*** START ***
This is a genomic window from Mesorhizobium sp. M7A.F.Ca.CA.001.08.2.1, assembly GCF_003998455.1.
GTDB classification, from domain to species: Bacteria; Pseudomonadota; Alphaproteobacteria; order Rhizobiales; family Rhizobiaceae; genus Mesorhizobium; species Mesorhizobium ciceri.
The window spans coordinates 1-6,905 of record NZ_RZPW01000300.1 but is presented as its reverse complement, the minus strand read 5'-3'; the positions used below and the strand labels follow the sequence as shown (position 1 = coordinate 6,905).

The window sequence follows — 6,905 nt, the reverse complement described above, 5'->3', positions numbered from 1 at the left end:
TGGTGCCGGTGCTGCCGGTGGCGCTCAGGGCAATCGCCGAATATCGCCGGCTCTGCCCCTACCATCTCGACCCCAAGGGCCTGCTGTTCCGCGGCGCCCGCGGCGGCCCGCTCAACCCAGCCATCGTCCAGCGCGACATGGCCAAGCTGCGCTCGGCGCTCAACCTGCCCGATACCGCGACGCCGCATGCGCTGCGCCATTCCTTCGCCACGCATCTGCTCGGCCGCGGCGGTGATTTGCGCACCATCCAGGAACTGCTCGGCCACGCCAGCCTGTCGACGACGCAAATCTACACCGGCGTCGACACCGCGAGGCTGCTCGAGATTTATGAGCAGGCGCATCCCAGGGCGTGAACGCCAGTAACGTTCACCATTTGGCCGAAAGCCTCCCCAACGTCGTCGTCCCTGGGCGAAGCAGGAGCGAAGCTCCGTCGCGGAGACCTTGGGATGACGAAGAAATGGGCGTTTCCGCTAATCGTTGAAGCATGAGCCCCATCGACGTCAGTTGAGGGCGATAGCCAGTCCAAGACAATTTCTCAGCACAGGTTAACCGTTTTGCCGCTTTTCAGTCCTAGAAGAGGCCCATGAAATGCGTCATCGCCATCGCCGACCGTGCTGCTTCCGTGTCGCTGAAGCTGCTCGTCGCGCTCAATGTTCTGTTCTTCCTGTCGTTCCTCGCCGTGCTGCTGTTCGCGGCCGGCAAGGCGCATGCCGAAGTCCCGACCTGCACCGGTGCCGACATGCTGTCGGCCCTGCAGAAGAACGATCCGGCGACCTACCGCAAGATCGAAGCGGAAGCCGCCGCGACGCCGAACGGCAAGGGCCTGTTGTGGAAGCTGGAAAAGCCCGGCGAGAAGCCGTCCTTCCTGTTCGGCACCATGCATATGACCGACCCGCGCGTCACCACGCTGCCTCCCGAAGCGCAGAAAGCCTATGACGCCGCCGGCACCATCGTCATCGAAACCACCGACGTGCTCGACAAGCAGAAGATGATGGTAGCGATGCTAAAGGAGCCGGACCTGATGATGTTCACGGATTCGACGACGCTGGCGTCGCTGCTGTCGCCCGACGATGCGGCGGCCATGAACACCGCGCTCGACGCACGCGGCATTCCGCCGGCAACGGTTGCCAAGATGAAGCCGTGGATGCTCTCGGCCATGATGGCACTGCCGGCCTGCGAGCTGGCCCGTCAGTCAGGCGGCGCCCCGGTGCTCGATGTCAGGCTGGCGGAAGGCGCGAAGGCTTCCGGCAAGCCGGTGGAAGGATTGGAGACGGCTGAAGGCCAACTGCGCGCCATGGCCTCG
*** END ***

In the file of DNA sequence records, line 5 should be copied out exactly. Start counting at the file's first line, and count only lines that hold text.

TGGTGCCGGTGCTGCCGGTGGCGCTCAGGGCAATCGCCGAATATCGCCGGCTCTGCCCCTACCATCTCGACCCCAAGGGCCTGCTGTTCCGCGGCGCCCGCGGCGGCCCGCTCAACCCAGCCATCGTCCAGCGCGACATGGCCAAGCTGCGCTCGGCGCTCAACCTGCCCGATACCGCGACGCCGCATGCGCTGCGCCATTCCTTCGCCACGCATCTGCTCGGCCGCGGCGGTGATTTGCGCACCATCCAGGAACTGCTCGGCCACGCCAGCCTGTCGACGACGCAAATCTACACCGGCGTCGACACCGCGAGGCTGCTCGAGATTTATGAGCAGGCGCATCCCAGGGCGTGAACGCCAGTAACGTTCACCATTTGGCCGAAAGCCTCCCCAACGTCGTCGTCCCTGGGCGAAGCAGGAGCGAAGCTCCGTCGCGGAGACCTTGGGATGACGAAGAAATGGGCGTTTCCGCTAATCGTTGAAGCATGAGCCCCATCGACGTCAGTTGAGGGCGATAGCCAGTCCAAGACAATTTCTCAGCACAGGTTAACCGTTTTGCCGCTTTTCAGTCCTAGAAGAGGCCCATGAAATGCGTCATCGCCATCGCCGACCGTGCTGCTTCCGTGTCGCTGAAGCTGCTCGTCGCGCTCAATGTTCTGTTCTTCCTGTCGTTCCTCGCCGTGCTGCTGTTCGCGGCCGGCAAGGCGCATGCCGAAGTCCCGACCTGCACCGGTGCCGACATGCTGTCGGCCCTGCAGAAGAACGATCCGGCGACCTACCGCAAGATCGAAGCGGAAGCCGCCGCGACGCCGAACGGCAAGGGCCTGTTGTGGAAGCTGGAAAAGCCCGGCGAGAAGCCGTCCTTCCTGTTCGGCACCATGCATATGACCGACCCGCGCGTCACCACGCTGCCTCCCGAAGCGCAGAAAGCCTATGACGCCGCCGGCACCATCGTCATCGAAACCACCGACGTGCTCGACAAGCAGAAGATGATGGTAGCGATGCTAAAGGAGCCGGACCTGATGATGTTCACGGATTCGACGACGCTGGCGTCGCTGCTGTCGCCCGACGATGCGGCGGCCATGAACACCGCGCTCGACGCACGCGGCATTCCGCCGGCAACGGTTGCCAAGATGAAGCCGTGGATGCTCTCGGCCATGATGGCACTGCCGGCCTGCGAGCTGGCCCGTCAGTCAGGCGGCGCCCCGGTGCTCGATGTCAGGCTGGCGGAAGGCGCGAAGGCTTCCGGCAAGCCGGTGGAAGGATTGGAGACGGCTGAAGGCCAACTGCGCGCCATGGCCTCG